van wermerTheresa’s mother is crossing the street, carrying two stuffed animals in her arms, and this is the most apocalyptic thing my mom has ever seen. Theresa was born with gummy lungs. After a while, her lungs got too gummy, and she died. Now Theresa’s mom is coming over to give my sister and me two of Theresa’s animals—things to remember her by.

I’m eight; Theresa was thirteen when she died. Though she lived close by, her home always seemed exotic, like a rainforest or Antarctica. The fridge had a cheese I’d never eaten before called “Muenster.” I wanted to dig my fingernail into its bright orange rind. The closets were messy and overflowing, unlike at my own house, where even the closet floors bore vacuum tracks. And the animals—Theresa had two stuffed animals that did a fun trick. If she turned one inside out, its animal self disappeared and turned into a colorful ball. I loved watching her flip them inside out, but the best part was when the animals reappeared. I asked her to do the magic trick over and over.

Now my mom swings open the front door, and Theresa’s mother trudges inside, squeezes in next to my sister and me on the green couch. The living room has a different feel now, like inside a wave. She says something about how much Theresa loved playing with us, what nice little girls we are, good friends. She hands us each an animal, and my mom squeezes her tight. Then she trudges back out the door.

At first I’m upset that I didn’t get one of the toys that turns inside out. But then there’s something about my mom’s words, or the way Theresa’s mother had held the animal, that lets me know it’s not a toy anymore. And that, no matter which one of Theresa’s animals I got, it wouldn’t be a toy either, but something else. A memory thing.

The animal has soft white fur, loving eyes. The kind of face that babies snuggle and drool all over without having to be taught how or why. But I toss it up on a shelf, separate from my other animals, as if it has crossed a great ocean and needs to be quarantined until I can tell if it’s treacherous. It bewilders me, this new thing that isn’t a toy but also isn’t a Theresa. Having it up high makes me feel better.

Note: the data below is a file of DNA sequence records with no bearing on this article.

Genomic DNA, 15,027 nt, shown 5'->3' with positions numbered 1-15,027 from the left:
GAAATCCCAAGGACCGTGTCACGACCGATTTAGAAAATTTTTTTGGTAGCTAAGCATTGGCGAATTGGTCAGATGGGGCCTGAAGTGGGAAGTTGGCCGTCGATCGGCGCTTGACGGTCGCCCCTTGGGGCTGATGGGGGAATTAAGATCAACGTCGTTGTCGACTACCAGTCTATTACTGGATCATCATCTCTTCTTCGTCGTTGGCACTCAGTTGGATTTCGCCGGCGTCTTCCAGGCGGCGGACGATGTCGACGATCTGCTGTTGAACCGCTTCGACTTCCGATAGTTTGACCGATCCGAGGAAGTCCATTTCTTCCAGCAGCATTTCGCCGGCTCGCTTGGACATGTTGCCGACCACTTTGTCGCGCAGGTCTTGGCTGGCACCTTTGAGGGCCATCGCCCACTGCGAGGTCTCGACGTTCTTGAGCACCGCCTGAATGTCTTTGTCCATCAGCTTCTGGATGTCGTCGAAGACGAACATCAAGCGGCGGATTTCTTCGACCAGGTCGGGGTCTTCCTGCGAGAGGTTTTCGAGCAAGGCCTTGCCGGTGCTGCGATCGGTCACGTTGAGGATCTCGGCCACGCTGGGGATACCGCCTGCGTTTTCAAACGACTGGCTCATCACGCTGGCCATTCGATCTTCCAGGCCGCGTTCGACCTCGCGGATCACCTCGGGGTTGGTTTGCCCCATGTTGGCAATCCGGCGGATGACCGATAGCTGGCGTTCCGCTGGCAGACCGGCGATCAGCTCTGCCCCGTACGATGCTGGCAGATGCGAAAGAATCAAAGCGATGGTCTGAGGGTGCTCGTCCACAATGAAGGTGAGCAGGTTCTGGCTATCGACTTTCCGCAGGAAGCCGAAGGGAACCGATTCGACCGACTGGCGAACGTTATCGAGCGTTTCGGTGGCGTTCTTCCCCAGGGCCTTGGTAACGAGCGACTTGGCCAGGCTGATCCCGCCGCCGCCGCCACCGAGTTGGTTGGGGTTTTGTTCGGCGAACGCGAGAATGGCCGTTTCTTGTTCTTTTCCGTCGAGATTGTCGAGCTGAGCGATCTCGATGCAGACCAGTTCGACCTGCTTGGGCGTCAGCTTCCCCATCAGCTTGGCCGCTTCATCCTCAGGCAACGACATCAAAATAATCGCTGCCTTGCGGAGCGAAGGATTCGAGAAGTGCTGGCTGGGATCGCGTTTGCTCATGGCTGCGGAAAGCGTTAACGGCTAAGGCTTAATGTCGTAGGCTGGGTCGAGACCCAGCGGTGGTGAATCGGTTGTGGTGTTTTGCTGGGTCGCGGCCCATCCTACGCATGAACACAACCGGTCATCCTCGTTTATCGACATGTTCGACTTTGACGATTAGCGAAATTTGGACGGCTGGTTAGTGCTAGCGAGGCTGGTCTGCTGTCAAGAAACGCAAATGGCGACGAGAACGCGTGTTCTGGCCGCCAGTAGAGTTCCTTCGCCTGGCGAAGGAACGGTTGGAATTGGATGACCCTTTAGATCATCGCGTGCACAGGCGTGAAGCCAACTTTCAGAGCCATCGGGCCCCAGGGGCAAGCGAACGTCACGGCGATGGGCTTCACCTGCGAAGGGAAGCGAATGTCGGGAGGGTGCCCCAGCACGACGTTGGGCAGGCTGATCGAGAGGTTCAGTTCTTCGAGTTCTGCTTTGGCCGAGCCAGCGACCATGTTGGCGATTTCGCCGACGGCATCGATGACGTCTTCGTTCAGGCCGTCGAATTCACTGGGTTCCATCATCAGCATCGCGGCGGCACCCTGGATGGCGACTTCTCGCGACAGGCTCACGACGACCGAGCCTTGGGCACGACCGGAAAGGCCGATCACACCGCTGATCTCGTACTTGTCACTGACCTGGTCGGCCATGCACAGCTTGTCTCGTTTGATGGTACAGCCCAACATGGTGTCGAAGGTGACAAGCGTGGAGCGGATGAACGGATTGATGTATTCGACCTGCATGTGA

My eyes keep stalking it, though. And several years later, when my mom tells me it’s time to thin the herd—I have too many stuffed animals; a few will need to migrate to the sweet hereafter—I immediately think of Theresa’s animal. I want it gone. I’m worried my mom will think this is mean of me, so I watch her face as I slide the animal into the plastic bag. She doesn’t blink. And again, I feel better: Now this really is over. 

Still, many neighborhoods after that, I will be reading about the giant mammals that once roamed America but have since disappeared: the northern wooly mammoth, beavers the size of bears, ground sloths the size of cows. One scientist suggests it was early humans who cleared them out, picking them off one by one. He says our ancestors arrived by a land bridge, and the giant mammals—not knowing to be afraid of us, a new species—were easy prey. And I will get a sudden flash, not of Theresa or her toys, but of her mother. She’s standing in Theresa’s room, singling out more animals to give to her daughter’s many friends. Of all the desperately sad things she has to do, this can’t be the saddest. But to watch the room emptying of animals must speak of destruction. And when the dark task is finally done, the room has to echo with that loss, that shock of one thing becoming another. A bizarre creature you’ve never seen before, and don’t yet know how to flee.


Gretchen VanWormer grew up in Burlington, Vermont.  The essay above will be included in her forthcoming chapbook, How I See The Humans, published by CutBank Books.  Other essays and stories have appeared or are forthcoming in The Pinch, DIAGRAM, The Laurel Review, The Los Angeles Review, Zone 3, Green Mountains Review Online, The Collagist, and PANK.  She teaches writing at American University.

Artwork by Stephen Knezovich